Downloadable Chrome Spec Updated
Thursday April 8th, 1999
David Hyatt has updated the downloadable chrome spec.
Revisions have been made to the spec, so please check it out.
#1 It's made it onto mozilla.org
Thursday April 8th, 1999 12:58 PM
The spec's posted at <http://www.mozilla.org/xpfe/ConfigChromeSpec.html>
#2 Re:Downloadable Chrome Spec Updated
Thursday April 8th, 1999 1:30 PM
The news item now reflects the proper URL for the spec.
#3 Re:Downloadable Chrome Spec Updated
by Dave Hyatt <firstname.lastname@example.org>
Thursday April 8th, 1999 5:52 PM
I have persistent skins working in my tree! I'll be sure to check the code in when the tree opens after M4.
I'm hoping to see some Web sites out there that write fancy skin editor pages for switching skins.
#4 Re:Downloadable Chrome Spec Updated
Thursday April 8th, 1999 6:30 PM
Does anyone else think that this is just more proprietary crap? I may be in the minority here, but I'd rather have a Mozilla with complete html4/CSS1 NOW, rather than Mozilla with chrome later.
Ask yourselves, if MS had done this, would it be well accepted, or would it be rejected as an effort to balkanize the web while not supporting existing standards? Be honest.
#5 Re:Downloadable Chrome Spec Updated
by James Henstridge
Thursday April 8th, 1999 7:21 PM
To CPT -- by definition this is not proprietary. Proprietary implies hidden, while the source code to this feature is avalable to everyone. It may be considered commercial though.
Whether this is a good thing or not is another matter. It better be configurable (changing the behaviour of the button labeled back for instance would be bad).
#6 Re:Downloadable Chrome Spec Updated
Thursday April 8th, 1999 7:23 PM
Are you smokin' crack? Proprietary? Please read more about XPToolkit before you form any more opinions. This architecture is completely open. It's still under 'open development' It relies on open and accepted standards. Um.... It's a good thing. Trust me.
#7 Re:Downloadable Chrome Spec Updated
Thursday April 8th, 1999 10:26 PM
I think you are making some assumptions about the code. The fact is that the UI is being built from scratch, and requires full-time developers (developers that are not working on the layout and rendering aspect of the code). Developers aren't being pulled from layout and rendering to work on UI. In fact, the UI needs those developers to continue their work. (see below for details)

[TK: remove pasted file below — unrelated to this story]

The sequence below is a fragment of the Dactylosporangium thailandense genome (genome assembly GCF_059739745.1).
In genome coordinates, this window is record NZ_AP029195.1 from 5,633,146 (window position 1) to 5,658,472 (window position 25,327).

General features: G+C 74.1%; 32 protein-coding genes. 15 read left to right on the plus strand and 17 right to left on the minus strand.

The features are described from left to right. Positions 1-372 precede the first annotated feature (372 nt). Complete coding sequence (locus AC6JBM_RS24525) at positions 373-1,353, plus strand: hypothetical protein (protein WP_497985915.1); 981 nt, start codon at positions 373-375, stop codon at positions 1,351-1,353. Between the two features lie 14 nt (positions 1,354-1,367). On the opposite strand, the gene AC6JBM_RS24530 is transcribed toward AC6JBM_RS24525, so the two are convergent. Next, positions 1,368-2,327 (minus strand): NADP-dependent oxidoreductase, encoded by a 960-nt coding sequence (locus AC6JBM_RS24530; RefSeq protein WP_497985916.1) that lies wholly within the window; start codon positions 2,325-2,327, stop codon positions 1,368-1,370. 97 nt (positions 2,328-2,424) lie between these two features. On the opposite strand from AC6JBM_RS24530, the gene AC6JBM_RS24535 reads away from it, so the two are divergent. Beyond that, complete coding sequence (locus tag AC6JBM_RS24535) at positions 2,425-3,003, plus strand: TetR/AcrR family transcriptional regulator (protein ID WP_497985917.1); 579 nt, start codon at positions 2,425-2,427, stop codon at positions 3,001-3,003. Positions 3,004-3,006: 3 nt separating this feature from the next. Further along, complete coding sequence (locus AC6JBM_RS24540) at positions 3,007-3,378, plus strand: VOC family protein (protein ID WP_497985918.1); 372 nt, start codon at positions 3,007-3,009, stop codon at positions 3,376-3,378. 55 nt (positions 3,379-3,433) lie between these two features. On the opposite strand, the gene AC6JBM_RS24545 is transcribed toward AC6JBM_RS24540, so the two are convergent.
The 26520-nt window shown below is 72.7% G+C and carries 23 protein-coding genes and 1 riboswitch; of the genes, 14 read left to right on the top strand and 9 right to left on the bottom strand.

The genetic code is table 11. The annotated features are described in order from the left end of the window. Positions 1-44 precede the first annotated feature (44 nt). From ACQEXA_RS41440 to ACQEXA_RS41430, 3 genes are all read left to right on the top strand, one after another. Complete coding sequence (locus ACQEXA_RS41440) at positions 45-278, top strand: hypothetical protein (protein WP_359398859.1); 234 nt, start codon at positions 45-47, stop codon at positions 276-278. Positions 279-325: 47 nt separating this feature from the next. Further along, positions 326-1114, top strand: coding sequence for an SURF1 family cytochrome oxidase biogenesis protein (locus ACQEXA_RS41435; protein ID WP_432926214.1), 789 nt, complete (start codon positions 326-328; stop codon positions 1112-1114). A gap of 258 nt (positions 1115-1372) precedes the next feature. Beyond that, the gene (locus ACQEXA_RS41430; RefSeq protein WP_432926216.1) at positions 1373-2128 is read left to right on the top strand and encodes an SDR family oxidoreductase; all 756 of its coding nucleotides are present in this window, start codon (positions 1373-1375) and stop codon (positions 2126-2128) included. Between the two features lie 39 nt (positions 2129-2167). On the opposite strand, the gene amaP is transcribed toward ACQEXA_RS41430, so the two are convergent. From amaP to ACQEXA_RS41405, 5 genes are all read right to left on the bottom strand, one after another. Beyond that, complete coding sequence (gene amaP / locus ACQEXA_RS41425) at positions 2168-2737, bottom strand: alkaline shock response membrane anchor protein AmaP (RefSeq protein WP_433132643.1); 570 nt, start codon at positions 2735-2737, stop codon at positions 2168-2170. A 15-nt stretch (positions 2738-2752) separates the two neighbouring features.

HTML4 and CSS1 are being worked on by a large number of developers. However, they are useless without a UI to manage the browser. The UI development is starting from scratch, and they are building an open, cross-platform infrastructure that will save them time and effort in the long term.
What is interesting in this case, however, is that the UI is dependent on the *layout* code as well, because the rendering of the toolbars happens via the same engine that renders an HTML page. Consequently, the UI people also require a proper implementation of the HTML and CSS1 specs, because toolbar "skin" properties are defined via CSS. They also require a proper XML implementation, because toolbar hierarchies and and properties are defined via XUL (a XML compliant tag set). For example, moving the the XPat XML parser recently revealed well-formedness errors in the XUL (chrome definition files) that the previous parser didn't pick up. Without the proper parser to implement XML properly, these errors would have gone unnoticed.
The fact of the matter is, XUL and downloadable chrome are being incorporated for *the user's* benefit. The user will be able to define the look and feel for their browser that meets their needs. It sounds like what you're asking for is a generic browser that renders web-pages well, but doesn't take into account any competition in its market category. Why should they not compete? Why should they not work towards elegance, openness and usability in the UI?
The question of whether or not downloadable chrome is proprietary is beside the point. Since it has nothing to do with the rendering of the web page, Netscape could be the only utilizer and it wouldn't harm the state of standards compliance one bit. However, it's also a moot point, because the spec is open for any company to implement (and contribute to).